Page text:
Due to the complex character of geological materials there is always an element of uncertainty in geological investigation and testing. In this connection the following terminology is often used:
- Uncertainty or lack of absolute sureness. In geology it means that observations, measurements, calculations and evaluations are not reliable. As a consequence, the use of geological data often may involve some form of guesswork.
- Error is defined as the difference between computed or estimated result and the true value.
- A bias is the difference between the estimated value and the true value based on statistically random sampling. For example, joints sub-parallel to an outcrop have less chance of being sampled than joints perpendicular to an outcrop. This is a bias in sampling for orientation.
Geotechnical design problems often originate from a lack of knowledge, which contributes to uncertainties and difficulties in determining in advance the actual geology and the behaviour of a geotechnical structure. A lack of knowledge of the design conditions becomes evident in the execution phase, something that also was acknowledged by Terzaghi and Peck (1948) when they formulated the observational method. This procedure has been accepted and formalized in the new Eurocode 7 for geotechnical problems.
In principle the uncertainties in data are depending on the extent of investigations. However, in tunnelling it may be impossible to carry out any detailed investigate in advance. The most optimal solution may then be to carry out investigations during the excavation and apply the results to adjust the design if necessary.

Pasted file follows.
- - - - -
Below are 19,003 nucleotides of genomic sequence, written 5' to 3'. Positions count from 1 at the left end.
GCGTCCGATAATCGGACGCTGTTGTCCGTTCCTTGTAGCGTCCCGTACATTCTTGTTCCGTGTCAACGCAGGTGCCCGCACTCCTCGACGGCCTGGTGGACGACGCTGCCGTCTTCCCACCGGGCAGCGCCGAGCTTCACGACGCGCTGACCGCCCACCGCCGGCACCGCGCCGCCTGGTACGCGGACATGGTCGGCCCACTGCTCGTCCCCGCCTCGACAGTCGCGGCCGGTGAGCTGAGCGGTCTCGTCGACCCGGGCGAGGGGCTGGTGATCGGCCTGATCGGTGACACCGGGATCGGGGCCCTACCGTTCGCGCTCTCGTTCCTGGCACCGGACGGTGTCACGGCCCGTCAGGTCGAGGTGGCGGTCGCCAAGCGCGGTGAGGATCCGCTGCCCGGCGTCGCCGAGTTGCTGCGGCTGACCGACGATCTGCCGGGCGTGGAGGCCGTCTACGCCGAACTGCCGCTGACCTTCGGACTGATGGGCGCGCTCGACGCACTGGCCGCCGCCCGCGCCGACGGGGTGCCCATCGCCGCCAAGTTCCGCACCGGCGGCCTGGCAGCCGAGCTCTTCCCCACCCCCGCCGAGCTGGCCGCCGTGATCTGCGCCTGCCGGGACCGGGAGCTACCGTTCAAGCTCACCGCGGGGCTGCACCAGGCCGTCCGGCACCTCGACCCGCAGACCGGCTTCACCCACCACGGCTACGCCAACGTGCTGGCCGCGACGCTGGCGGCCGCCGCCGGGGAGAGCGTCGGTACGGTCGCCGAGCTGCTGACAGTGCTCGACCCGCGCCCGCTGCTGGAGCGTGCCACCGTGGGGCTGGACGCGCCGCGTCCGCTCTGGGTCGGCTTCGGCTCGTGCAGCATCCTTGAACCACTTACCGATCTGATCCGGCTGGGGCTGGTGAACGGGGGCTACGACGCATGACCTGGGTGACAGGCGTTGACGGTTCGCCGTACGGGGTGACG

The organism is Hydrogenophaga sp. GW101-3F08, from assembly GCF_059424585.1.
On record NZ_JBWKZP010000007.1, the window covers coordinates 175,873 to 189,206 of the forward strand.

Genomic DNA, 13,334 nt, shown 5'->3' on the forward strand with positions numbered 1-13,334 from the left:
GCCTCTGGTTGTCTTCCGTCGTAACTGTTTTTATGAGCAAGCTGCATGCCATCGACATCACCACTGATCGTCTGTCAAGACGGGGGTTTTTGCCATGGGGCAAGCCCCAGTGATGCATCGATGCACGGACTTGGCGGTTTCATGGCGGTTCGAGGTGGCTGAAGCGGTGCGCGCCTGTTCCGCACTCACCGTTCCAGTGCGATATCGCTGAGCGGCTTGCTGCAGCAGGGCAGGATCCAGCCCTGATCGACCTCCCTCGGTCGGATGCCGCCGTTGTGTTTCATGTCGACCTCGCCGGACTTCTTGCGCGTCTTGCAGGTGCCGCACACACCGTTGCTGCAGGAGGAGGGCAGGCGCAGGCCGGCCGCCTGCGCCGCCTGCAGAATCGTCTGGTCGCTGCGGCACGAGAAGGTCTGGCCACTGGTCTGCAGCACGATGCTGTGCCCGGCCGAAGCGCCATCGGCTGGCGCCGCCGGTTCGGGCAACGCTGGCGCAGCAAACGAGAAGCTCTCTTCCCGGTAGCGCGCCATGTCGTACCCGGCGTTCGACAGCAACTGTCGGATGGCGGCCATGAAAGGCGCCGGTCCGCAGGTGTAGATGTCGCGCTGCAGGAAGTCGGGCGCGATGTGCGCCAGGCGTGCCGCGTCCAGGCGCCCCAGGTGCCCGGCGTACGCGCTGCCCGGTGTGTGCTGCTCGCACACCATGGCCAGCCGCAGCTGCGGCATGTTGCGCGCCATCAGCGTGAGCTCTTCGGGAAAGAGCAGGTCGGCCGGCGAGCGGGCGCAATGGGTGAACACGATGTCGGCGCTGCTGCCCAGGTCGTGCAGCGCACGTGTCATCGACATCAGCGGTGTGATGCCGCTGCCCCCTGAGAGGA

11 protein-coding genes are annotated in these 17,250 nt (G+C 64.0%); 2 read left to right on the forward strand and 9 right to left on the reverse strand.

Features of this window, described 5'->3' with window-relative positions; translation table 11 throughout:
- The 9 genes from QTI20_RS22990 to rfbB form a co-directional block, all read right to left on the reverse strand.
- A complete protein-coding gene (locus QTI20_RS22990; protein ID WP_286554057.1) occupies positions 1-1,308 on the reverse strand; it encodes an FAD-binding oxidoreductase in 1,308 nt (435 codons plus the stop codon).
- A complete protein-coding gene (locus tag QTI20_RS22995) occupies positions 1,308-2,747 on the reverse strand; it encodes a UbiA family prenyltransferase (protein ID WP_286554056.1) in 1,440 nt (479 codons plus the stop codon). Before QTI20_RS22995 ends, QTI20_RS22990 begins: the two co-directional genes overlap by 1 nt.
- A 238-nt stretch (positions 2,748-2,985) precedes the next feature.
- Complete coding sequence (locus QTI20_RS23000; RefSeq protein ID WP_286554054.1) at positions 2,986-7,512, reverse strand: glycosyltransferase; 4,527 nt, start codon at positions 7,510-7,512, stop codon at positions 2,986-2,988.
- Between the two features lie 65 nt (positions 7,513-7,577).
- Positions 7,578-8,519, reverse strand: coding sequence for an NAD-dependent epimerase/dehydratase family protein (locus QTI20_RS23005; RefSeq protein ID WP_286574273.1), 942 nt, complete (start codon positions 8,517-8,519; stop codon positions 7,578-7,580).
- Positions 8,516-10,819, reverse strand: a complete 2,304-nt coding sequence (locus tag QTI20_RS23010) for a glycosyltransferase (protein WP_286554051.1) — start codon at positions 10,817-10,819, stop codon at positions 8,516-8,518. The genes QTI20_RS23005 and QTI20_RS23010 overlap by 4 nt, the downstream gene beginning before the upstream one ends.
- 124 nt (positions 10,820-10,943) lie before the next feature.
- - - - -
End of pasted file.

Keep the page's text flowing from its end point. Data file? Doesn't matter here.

Some comments on uncertainties can be seen here.
The paper Rock engineering and tunnelling – A Nordic approach includes description on geological uncertainty.
Collapses of tunnels
Slides, cave-ins, flowing ground which sometimes occur in tunnels are some of the unexpected problems during tunnel excavations. Some comments on this are shown in the paper Collection of geo-data – limitations and uncertainties.
Unexpected events are often caused by geological features because of lack of information from field investigations and collection:
- Although extensive field investigation and good quality descriptions will enable the engineering geologist to predict the behaviour of a tunnel more accurately, it cannot eliminate the risk of encountering unexpected features.
- A good quality characterisation of the rock mass will, however, in all cases except for wrong or incorrect interpretations, improve the quality of the geological input data for evaluation and analyses, and hence lead to better design.
- The methods, effort and costs of collecting geo-data should always be balanced against the probable uncertainties and errors.
There are generally great difficulties to perform investigation from the terrain surface for a tunnel hundreds of metres below surface. As long as the tunnel construction is found feasible, some of the investigations may be performed later from the tunnel face during tunnel excavation.
Some of the impact from uncertainty can be reduced by flexibility in tunnelling contracts by a risk-sharing system has obvious advantages.
More on geological uncertainties is presented in the Rock Engineering book